The Duke and Duchess of Cambridge yesterday attended the annual Festival of Remembrance at the Royal Albert Hall to honour the war dead.
They were sat in the royal box alongside The Queen and other members of the royal family.
The service, which takes place every year, remembered those who have died in conflicts past and present. It was specifically poignant as this year is the 70th anniversary since the end of World War II and the 75th anniversary of the Battle of Britain.
As Her Majesty arrived for the evening service, she was greeted by the president of the Royal British Legion, Vice-Admiral Peter Wilkinson, whilst The Band of the Household Cavalry played fanfare.
Also in the royal box were the Earl and Countess of Wessex, the Duke of York, the Duke and Duchess of Kent, Prince and Princess Michael, as well as a host of other dignitaries.
The Prime Minister David Cameron and Leader of the Opposition, Jeremy Corbyn were also present.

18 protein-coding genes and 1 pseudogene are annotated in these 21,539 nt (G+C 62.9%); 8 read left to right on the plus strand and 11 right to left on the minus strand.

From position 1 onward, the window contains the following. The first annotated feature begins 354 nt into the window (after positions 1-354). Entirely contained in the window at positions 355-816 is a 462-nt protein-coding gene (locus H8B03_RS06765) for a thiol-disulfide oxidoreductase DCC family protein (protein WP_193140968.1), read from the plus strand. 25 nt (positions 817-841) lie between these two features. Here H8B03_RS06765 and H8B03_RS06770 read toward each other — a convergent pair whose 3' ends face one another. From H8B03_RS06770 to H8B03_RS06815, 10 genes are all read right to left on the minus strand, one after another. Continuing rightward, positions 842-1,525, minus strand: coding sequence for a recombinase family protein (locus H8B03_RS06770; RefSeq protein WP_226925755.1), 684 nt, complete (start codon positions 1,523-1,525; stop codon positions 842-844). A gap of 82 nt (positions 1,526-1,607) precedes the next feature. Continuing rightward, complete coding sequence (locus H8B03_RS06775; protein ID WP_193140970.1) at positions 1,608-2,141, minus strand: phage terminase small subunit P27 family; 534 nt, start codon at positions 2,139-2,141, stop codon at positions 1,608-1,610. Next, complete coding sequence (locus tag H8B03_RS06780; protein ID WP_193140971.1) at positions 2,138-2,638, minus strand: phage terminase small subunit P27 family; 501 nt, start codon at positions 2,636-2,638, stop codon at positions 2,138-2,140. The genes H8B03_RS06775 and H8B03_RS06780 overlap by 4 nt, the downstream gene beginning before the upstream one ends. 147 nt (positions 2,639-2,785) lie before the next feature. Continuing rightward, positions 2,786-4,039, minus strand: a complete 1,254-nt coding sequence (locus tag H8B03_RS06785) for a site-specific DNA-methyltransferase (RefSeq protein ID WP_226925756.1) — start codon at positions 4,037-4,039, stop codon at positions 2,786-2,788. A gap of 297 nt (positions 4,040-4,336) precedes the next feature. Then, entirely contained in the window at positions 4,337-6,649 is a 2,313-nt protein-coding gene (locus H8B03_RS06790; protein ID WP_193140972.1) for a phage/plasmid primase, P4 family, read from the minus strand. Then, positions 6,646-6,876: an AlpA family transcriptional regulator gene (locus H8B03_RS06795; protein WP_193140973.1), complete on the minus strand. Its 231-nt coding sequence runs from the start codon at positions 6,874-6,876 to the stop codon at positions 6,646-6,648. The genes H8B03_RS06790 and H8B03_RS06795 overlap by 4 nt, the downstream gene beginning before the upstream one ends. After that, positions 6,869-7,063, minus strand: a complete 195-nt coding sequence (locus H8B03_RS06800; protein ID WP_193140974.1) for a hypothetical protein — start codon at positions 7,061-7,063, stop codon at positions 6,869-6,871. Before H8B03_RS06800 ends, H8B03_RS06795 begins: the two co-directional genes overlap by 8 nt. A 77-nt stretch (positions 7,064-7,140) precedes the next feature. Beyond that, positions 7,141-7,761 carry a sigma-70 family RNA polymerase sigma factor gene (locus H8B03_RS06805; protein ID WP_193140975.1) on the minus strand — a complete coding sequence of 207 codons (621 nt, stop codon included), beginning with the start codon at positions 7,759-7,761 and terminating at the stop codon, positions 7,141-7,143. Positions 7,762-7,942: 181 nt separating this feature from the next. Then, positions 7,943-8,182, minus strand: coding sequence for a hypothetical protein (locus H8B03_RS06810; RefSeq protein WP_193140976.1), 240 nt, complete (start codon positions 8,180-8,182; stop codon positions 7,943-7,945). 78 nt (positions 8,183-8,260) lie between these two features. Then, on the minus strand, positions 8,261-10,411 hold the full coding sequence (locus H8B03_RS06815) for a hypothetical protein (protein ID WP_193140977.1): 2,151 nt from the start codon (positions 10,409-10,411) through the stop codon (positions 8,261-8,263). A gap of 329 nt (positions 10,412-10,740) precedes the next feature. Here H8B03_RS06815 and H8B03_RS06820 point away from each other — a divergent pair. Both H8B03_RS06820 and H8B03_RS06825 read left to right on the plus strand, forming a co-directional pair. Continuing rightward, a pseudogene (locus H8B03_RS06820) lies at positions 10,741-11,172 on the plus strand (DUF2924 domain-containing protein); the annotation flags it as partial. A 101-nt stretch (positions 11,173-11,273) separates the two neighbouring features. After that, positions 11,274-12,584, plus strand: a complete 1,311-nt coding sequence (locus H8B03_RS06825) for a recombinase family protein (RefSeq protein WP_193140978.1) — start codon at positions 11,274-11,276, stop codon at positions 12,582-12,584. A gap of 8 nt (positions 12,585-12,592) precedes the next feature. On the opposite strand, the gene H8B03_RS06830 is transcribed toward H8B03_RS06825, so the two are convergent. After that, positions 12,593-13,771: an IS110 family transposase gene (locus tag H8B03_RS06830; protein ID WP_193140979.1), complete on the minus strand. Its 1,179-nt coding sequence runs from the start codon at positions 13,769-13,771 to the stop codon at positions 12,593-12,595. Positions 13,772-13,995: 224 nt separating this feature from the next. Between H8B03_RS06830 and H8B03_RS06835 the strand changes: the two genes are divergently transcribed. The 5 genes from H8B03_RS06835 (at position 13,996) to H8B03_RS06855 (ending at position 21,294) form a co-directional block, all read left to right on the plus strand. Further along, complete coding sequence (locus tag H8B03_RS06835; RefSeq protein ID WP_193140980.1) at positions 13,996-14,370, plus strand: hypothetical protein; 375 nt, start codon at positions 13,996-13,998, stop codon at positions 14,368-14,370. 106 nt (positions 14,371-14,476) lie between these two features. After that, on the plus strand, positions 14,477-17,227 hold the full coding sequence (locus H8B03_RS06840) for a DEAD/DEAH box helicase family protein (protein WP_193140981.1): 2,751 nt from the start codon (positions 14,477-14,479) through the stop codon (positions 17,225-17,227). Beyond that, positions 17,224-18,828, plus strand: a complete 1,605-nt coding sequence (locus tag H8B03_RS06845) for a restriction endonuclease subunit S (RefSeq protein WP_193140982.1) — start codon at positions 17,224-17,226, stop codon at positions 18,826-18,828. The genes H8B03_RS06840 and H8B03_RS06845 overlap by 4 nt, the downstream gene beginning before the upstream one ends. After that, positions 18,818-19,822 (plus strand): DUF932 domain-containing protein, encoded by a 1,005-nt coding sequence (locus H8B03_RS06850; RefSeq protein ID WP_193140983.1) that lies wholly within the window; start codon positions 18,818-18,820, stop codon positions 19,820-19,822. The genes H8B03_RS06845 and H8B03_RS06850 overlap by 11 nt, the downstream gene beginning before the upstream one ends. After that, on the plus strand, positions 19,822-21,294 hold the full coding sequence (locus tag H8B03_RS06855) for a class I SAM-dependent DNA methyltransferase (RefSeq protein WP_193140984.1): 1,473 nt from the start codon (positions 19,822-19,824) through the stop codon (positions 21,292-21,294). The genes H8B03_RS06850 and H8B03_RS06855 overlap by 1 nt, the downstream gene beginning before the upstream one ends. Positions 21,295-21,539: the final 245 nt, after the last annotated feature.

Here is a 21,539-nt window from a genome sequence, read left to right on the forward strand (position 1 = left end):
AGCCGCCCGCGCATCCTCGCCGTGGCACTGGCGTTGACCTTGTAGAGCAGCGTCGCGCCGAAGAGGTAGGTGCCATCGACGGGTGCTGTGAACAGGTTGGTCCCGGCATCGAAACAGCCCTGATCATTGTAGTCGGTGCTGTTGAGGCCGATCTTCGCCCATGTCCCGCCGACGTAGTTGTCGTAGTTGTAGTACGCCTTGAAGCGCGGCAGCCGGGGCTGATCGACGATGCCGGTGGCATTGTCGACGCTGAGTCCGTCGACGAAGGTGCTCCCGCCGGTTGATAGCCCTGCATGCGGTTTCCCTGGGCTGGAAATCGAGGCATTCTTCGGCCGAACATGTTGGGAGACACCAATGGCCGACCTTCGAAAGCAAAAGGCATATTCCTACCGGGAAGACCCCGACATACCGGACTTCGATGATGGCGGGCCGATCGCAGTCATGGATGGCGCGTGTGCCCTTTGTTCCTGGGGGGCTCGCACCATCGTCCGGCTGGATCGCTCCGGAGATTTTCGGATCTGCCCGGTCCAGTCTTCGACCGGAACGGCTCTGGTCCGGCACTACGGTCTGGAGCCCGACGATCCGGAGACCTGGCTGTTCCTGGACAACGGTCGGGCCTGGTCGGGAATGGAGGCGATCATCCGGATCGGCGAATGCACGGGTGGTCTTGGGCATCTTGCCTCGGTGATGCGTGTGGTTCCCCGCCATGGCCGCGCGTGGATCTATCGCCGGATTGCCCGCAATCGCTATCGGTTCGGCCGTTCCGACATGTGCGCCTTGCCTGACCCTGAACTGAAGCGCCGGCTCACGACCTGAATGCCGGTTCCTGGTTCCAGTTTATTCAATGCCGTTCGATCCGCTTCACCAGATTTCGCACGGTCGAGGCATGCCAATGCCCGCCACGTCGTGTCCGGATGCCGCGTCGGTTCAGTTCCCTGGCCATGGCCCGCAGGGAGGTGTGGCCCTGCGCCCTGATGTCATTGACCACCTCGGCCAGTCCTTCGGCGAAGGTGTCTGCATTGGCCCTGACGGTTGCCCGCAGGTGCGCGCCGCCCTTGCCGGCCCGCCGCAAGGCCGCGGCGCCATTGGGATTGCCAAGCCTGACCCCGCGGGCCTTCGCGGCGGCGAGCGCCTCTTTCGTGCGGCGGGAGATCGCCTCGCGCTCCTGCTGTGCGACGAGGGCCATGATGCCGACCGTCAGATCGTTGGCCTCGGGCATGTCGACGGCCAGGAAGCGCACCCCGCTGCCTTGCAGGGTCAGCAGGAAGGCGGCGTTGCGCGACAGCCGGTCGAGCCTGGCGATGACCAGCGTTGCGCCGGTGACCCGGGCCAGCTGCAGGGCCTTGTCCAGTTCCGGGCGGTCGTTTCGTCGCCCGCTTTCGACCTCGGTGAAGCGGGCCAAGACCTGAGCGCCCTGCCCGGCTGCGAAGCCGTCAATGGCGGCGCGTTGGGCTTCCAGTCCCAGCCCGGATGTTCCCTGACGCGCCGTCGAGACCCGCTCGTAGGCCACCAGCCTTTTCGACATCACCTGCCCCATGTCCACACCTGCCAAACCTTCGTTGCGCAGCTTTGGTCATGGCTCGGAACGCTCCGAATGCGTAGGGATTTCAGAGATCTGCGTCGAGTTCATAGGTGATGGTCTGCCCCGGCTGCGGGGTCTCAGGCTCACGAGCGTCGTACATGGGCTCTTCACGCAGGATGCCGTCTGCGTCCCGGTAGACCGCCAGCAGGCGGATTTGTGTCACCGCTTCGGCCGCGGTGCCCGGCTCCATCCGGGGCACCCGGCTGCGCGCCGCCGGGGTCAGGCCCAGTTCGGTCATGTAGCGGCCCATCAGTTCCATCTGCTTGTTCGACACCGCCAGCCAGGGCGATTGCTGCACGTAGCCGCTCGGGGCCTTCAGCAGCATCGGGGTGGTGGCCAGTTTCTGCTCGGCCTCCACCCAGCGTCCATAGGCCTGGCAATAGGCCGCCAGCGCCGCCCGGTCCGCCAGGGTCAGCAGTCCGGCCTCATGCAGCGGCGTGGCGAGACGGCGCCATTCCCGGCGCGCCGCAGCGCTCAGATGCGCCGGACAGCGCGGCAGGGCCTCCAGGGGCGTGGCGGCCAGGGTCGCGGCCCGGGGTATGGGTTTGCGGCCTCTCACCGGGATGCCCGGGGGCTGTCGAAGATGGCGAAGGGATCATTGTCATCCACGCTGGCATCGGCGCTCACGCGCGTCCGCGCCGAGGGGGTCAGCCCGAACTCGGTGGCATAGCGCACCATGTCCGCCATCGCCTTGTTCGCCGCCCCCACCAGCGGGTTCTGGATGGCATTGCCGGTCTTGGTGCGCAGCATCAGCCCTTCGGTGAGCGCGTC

Lots of current and ex-servicemen gave readings throughout the evening, including 95 year old Tony Pickering, who told those present about his experience flying a Hurricane in the Battle of Britain, their significance and the courageous work that was undertaken.
As per tradition, the evening came to a close when The Last Post was played, followed by a two minute silence, where poppy leaves fell gracefully from the ceiling.
The Festival of Remembrance began in 1927, and was Originally intended to honour those who died in World War One, the Festival of Remembrance began in 1927, but it has since grown and now honours all those who have died in war, from battles that are decades gone and those that are ongoing.
The nation will later pay their respects to the country’s war dead today in the Remembrance Sunday service at the Cenotaph, led by the Queen.
A two-minute silence will take place at 11am where wreaths will be laid, followed by a veterans’ march.